Ex-RAF man exposed to asbestos

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A man has died from Epithelial Mesothelioma following exposure to asbestos whilst working in the RAF during the 1960s and 1970s. This specific type of Mesothelioma accounts for 50% to 70% of all diagnosed cases, and is supposed to be one of the easier forms to treat.

Mesothelioma is an aggressive cancer that attacks the lung linings, and is known to be caused by exposure to asbestos. The dangers of this lethal substance were not commonly made known to employees in past decades, leaving many workers in the construction and shipbuilding industries in particular, at risk of the disease.

Frank Tate left a written account of what had happened that put him at serious risk. This formed part of the evidence at his inquest, the coroner ruling that his death was caused by industrial disease.

Mr Tate wrote in his letter:

“We were exposed to fibres and asbestos dust. All storage bins had dust on them and in them and we had to empty the bins. We were not told of the dangers of asbestos.”

Lack of asbestos awareness is a huge factor in today’s deaths

Although widely used during the 1950s, 1960s and 1970s, the threat from asbestos was rarely made known to workers likely to come into contact with it, many of whom have subsequently suffered terminal illness.

According to Cancer Research UK, deaths from Mesothelioma reached 2,429 in 2012. They also estimate that 94% were preventable, showing just how awareness can help reduce the numbers of fatalities.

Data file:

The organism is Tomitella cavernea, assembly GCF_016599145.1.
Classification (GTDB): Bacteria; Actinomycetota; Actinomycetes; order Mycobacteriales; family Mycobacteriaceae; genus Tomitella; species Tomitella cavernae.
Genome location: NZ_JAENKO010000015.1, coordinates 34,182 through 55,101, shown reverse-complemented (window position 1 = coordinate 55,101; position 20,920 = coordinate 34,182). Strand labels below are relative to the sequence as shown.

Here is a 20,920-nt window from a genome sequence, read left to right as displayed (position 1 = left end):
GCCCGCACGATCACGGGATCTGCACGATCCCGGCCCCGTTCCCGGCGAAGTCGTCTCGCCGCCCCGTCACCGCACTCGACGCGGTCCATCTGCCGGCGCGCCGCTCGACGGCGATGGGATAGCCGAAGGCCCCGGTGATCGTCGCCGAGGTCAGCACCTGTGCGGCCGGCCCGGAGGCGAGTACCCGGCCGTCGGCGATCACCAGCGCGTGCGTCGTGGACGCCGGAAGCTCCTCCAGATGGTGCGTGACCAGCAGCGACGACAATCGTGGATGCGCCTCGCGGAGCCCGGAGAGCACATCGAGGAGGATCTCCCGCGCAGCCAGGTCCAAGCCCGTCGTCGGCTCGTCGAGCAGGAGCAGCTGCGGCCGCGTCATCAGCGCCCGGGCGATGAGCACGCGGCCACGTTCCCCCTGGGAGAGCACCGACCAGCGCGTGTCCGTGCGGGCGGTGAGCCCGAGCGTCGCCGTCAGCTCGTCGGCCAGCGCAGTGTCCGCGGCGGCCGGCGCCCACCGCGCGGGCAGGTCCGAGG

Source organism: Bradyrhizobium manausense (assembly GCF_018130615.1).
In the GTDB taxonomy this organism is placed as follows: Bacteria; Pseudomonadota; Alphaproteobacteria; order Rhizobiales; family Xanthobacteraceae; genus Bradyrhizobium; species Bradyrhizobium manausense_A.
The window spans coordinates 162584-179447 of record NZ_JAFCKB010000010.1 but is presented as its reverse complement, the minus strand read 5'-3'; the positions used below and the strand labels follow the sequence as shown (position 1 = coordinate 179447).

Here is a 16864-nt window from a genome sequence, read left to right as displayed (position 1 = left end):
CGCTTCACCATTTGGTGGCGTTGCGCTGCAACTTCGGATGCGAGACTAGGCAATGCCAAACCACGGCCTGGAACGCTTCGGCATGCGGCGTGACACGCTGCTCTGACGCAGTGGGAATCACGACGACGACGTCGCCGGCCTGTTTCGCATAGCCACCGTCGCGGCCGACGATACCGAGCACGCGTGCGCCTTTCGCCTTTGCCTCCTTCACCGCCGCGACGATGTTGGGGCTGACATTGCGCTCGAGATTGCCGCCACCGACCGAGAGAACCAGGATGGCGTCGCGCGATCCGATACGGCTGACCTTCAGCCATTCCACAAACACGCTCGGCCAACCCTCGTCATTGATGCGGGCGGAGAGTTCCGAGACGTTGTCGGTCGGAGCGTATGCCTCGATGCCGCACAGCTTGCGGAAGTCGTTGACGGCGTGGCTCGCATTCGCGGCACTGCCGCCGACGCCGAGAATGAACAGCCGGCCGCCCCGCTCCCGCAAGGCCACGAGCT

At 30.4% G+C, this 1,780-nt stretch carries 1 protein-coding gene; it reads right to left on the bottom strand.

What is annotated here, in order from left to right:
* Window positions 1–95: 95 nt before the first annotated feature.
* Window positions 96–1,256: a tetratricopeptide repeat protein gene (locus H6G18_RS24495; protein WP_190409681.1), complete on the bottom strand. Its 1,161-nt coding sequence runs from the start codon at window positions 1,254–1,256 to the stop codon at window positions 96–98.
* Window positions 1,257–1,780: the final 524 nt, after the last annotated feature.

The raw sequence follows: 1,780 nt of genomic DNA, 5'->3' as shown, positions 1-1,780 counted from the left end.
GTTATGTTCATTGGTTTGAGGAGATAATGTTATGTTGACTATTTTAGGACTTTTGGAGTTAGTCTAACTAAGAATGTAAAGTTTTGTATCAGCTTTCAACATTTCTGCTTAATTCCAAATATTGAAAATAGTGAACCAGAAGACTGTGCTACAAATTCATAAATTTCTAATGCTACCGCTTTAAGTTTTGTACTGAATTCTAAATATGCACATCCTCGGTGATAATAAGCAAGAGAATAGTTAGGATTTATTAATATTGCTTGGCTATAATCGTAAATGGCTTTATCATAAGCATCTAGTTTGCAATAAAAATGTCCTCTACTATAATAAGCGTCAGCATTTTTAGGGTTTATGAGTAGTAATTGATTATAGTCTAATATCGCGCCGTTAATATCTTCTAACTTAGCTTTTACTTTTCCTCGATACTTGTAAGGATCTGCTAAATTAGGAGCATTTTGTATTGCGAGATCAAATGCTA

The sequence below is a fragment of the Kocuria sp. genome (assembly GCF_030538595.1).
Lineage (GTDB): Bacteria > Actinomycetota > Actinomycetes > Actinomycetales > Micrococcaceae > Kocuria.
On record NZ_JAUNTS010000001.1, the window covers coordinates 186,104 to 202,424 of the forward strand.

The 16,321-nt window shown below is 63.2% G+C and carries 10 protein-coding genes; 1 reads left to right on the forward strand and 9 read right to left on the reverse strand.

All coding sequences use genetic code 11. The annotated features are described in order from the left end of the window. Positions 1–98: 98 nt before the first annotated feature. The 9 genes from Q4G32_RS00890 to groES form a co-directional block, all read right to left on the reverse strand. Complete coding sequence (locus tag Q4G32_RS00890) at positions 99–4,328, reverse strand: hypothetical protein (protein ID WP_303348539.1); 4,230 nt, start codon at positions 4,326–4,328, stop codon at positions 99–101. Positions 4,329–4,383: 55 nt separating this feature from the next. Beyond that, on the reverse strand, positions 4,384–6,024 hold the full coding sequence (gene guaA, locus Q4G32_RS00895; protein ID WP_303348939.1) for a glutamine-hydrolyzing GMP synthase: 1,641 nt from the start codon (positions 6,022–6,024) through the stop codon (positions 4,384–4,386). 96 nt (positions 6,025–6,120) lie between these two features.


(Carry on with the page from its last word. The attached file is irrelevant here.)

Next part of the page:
Historically, asbestos dust and fibres would settle inside the lungs, only to cause catastrophic health problems later in life. Three main types of asbestos were used commercially – blue, brown and white – with many materials containing all three forms.

Brown asbestos has needle-like fibres which set up infection in the lungs when inhaled. Blue asbestos was known as the most dangerous type, however, and was found in spray-coatings and cement-related products.

In Mr Tate’s case, he recalled asbestos dust lying on storage bins when RAF planes were being spray-coated. He and his colleagues were required to empty the bins, so exposing all of them to huge risk.

How asbestos awareness saves lives today

Although asbestos is thought to be safe if left undisturbed, great care needs to be taken as the lethal dust and fibres are easily released into the air – a particular problem if you don’t know where asbestos might be.

This is why the Health and Safety Executive (HSE) requires employers to provide training on what asbestos looks like, and which materials might contain it. An HSE asbestos certificate, downloadable on completion of the training, confirms that the employer’s obligation has been met.

This is not the end of their responsibility regarding asbestos, however. HSE also recommends that ongoing training is provided, and although not a formal requirement, refresher courses let tradespeople know about any updated legislation or new health and safety best practices with regard to asbestos.